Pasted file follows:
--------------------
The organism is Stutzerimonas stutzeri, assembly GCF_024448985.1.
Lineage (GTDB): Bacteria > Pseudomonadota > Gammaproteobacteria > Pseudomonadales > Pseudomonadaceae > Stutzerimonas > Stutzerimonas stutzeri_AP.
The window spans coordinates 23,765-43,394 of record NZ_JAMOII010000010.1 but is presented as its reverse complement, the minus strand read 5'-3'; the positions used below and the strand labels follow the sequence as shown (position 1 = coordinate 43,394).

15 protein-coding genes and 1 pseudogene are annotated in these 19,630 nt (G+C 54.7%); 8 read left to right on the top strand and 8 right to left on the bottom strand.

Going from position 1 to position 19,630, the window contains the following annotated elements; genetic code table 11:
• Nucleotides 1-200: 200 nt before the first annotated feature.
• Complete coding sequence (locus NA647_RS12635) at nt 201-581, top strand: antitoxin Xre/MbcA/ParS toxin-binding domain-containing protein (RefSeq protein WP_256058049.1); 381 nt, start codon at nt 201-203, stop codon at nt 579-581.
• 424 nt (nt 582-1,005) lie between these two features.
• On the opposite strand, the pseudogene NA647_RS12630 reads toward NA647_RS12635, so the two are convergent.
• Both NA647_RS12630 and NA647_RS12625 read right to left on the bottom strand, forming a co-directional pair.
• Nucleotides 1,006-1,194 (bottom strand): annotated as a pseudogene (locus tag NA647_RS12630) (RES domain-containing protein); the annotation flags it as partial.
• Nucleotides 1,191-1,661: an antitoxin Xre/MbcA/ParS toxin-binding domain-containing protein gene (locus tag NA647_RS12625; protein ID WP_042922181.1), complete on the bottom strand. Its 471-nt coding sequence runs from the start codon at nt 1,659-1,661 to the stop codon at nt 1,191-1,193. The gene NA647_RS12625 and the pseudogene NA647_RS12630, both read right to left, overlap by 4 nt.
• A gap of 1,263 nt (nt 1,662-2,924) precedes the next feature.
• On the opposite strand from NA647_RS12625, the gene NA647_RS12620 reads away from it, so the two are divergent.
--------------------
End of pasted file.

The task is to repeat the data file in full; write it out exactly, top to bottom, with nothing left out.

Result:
The organism is Stutzerimonas stutzeri, assembly GCF_024448985.1.
Lineage (GTDB): Bacteria > Pseudomonadota > Gammaproteobacteria > Pseudomonadales > Pseudomonadaceae > Stutzerimonas > Stutzerimonas stutzeri_AP.
The window spans coordinates 23,765-43,394 of record NZ_JAMOII010000010.1 but is presented as its reverse complement, the minus strand read 5'-3'; the positions used below and the strand labels follow the sequence as shown (position 1 = coordinate 43,394).

15 protein-coding genes and 1 pseudogene are annotated in these 19,630 nt (G+C 54.7%); 8 read left to right on the top strand and 8 right to left on the bottom strand.

Going from position 1 to position 19,630, the window contains the following annotated elements; genetic code table 11:
• Nucleotides 1-200: 200 nt before the first annotated feature.
• Complete coding sequence (locus NA647_RS12635) at nt 201-581, top strand: antitoxin Xre/MbcA/ParS toxin-binding domain-containing protein (RefSeq protein WP_256058049.1); 381 nt, start codon at nt 201-203, stop codon at nt 579-581.
• 424 nt (nt 582-1,005) lie between these two features.
• On the opposite strand, the pseudogene NA647_RS12630 reads toward NA647_RS12635, so the two are convergent.
• Both NA647_RS12630 and NA647_RS12625 read right to left on the bottom strand, forming a co-directional pair.
• Nucleotides 1,006-1,194 (bottom strand): annotated as a pseudogene (locus tag NA647_RS12630) (RES domain-containing protein); the annotation flags it as partial.
• Nucleotides 1,191-1,661: an antitoxin Xre/MbcA/ParS toxin-binding domain-containing protein gene (locus tag NA647_RS12625; protein ID WP_042922181.1), complete on the bottom strand. Its 471-nt coding sequence runs from the start codon at nt 1,659-1,661 to the stop codon at nt 1,191-1,193. The gene NA647_RS12625 and the pseudogene NA647_RS12630, both read right to left, overlap by 4 nt.
• A gap of 1,263 nt (nt 1,662-2,924) precedes the next feature.
• On the opposite strand from NA647_RS12625, the gene NA647_RS12620 reads away from it, so the two are divergent.